US urged to reflect and coexist

By Chen Qingqing and Zhang Han Source: Global Times Published: 2020/7/20 22:33:41

Cautious China won’t sit still to provocation: expert

China US

While the world closely watches whether China-US relations - the most important bilateral ties - would drift toward war, the Chinese envoy to the US called on Washington to make a fundamental choice about coexisting with China. The US should act in a restrained manner and give up on challenging the bottom line of China before the situation gets out of control, Chinese observers warned. 

Faced with growing tensions with China, the US has to deal with a fundamental question whether it is ready to live with another country with a very different culture and political and economic systems, Chinese Ambassador to the US Cui Tiankai told CNN in an interview over the weekend. 

Chinese diplomats have been voicing their concerns over deteriorating China-US ties, which are considered at an all-time low in decades as the Trump administration has been taking a harsh stance on a series of issues, such as China's national security law for Hong Kong region, the South China Sea, the island of Taiwan, and the human rights in Northwest China's Xinjiang Uygur Autonomous Region. Before Cui commented on China-US relations, Chinese Foreign Minister Wang Yi harshly criticized Washington for pursuing its egoism, unilateralism and bullying policy to the extreme. 

China's policy toward the US is consistent, which is to take divergences under control without seeking confrontation. However, as the US presidential election approaches, it's hard to ease tensions, especially in terms of US politicians' rhetoric concerning China, Lü Xiang, a research fellow on US studies at the Chinese Academy of Social Sciences in Beijing, told the Global Times on Monday. 

"Such rhetoric is driven by emotions, considering that the US is facing growing chaos and panic amid the COVID-19 epidemic. It's hard for them to be rational at this point," Lü said. 

Sunday marked the 41st straight day that the seven-day average for new daily coronavirus infections in the US trended upward, the Washington Post reported on Monday. More than 3.7 million cases have been detected in the US, and at least 137,000 people have died, the report said.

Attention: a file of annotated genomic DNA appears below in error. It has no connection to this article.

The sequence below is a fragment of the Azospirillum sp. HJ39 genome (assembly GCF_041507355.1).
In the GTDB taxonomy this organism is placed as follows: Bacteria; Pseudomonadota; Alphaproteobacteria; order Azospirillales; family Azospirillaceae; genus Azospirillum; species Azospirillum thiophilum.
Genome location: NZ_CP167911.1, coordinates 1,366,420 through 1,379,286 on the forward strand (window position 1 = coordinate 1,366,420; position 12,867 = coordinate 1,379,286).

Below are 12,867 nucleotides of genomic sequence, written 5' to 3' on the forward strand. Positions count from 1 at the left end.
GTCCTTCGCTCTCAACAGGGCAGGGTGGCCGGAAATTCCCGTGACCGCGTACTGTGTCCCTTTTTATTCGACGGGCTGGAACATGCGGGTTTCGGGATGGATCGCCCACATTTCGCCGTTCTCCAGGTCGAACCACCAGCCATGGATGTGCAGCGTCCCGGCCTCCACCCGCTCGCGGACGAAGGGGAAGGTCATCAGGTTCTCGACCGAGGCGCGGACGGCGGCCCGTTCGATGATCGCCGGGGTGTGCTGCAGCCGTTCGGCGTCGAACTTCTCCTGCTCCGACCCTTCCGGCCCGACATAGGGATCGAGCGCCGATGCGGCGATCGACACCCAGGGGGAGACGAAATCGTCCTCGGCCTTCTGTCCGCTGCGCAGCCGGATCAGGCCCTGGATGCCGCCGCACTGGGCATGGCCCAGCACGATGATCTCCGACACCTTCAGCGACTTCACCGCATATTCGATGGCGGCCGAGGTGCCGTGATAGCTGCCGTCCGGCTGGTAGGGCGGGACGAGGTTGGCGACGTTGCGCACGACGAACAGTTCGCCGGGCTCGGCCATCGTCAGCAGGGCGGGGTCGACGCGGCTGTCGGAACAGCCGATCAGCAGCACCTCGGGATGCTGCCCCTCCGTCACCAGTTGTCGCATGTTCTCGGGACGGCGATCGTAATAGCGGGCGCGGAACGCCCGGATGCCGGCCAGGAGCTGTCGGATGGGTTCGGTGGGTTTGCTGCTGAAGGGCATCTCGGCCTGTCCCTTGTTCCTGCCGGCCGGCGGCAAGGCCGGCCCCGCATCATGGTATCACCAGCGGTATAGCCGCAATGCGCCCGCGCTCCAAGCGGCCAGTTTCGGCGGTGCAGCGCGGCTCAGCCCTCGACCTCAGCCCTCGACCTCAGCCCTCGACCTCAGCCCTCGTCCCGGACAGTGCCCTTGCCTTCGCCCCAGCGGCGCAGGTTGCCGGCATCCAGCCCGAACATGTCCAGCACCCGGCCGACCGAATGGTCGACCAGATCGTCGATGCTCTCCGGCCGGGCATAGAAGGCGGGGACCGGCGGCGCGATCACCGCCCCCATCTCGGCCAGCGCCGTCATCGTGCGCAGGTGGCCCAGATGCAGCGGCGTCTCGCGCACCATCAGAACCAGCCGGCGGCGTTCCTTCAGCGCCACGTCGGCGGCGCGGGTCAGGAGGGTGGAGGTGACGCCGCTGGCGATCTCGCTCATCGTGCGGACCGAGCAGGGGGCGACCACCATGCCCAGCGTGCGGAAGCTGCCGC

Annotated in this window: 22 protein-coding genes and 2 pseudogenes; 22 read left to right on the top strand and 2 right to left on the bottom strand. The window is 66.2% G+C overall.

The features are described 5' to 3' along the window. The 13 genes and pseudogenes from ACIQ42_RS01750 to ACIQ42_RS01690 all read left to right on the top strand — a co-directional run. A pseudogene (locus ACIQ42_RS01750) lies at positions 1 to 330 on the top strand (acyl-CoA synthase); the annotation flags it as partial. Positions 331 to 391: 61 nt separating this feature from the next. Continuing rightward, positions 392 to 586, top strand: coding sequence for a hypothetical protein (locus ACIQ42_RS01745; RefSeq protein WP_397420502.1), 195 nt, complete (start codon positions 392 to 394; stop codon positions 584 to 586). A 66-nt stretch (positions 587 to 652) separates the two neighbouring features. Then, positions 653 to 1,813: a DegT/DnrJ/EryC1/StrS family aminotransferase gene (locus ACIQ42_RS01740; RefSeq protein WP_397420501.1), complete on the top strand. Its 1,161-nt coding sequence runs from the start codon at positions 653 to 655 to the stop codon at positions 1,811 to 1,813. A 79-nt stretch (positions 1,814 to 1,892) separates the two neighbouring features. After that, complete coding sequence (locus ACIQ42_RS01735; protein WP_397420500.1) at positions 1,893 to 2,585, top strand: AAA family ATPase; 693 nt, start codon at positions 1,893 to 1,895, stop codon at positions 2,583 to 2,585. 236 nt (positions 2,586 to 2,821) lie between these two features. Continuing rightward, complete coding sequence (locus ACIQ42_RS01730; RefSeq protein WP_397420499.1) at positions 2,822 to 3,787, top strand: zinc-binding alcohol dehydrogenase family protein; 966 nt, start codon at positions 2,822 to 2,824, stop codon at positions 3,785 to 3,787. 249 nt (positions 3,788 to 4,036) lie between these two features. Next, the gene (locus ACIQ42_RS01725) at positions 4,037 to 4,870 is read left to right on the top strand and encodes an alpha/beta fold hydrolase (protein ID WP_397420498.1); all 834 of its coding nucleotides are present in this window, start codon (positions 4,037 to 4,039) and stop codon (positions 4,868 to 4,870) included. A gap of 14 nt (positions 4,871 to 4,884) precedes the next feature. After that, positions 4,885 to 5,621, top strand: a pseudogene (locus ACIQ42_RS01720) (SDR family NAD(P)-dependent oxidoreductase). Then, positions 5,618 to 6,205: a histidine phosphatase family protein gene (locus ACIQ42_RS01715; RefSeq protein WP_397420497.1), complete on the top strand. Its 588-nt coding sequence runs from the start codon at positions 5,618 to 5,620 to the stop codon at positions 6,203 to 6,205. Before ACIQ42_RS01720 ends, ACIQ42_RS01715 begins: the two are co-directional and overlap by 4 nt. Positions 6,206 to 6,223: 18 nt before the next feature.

The disastrous handling of the outbreak has left the Trump administration much more eager to shift the responsibility to other countries, and China has become its primary target. The Washington-led smear campaign has been escalating into a war of words between the two countries. 

More recently, as the presidential campaign heats up, Trump's team is also using China as one of its lines of attack against Joe Biden, while Republicans' internal memo earlier exposed their anti-China strategy serves as a strategy for running the campaign. 

The election creates uncertainty for bilateral relations, but confrontation is inevitable no matter which party wins, Li Haidong, a professor at the Institute of International Relations of the China Foreign Affairs University, told the Global Times on Monday. 

China has been cautious in responding to US provocation and hate policies. But it is uncertain what the other side would do afterwards, and China will not sit still if the US makes further military provocations in the South China Sea or tears the three Joint Communiqués and takes action over the Taiwan question, Li said, noting the risk of regional skirmishes is escalating. 

No matter what card the US plays and what strategy it takes toward us, domestic stability, prosperity and cohesion are the key to China's dealing with sinking China-US relations, Li said.

Cui emphasized that China is always ready and open to work together with the US government, with any administration. "And we still have confidence in the goodwill of the American people, and have the same kind of goodwill toward the American people," the ambassador added. 

As great powers, big countries bear heavy responsibilities not only for ourselves but also for the world, we really have to base our policies on common interests, on growing global challenges and what the international community expects us to do, and not allow suspicion, fear, or even hatred to hijack our foreign policy, Cui noted. 

"As long as the US does not further provoke China, it's likely the two sides would handle the situation in more peaceful way," Lü said. 

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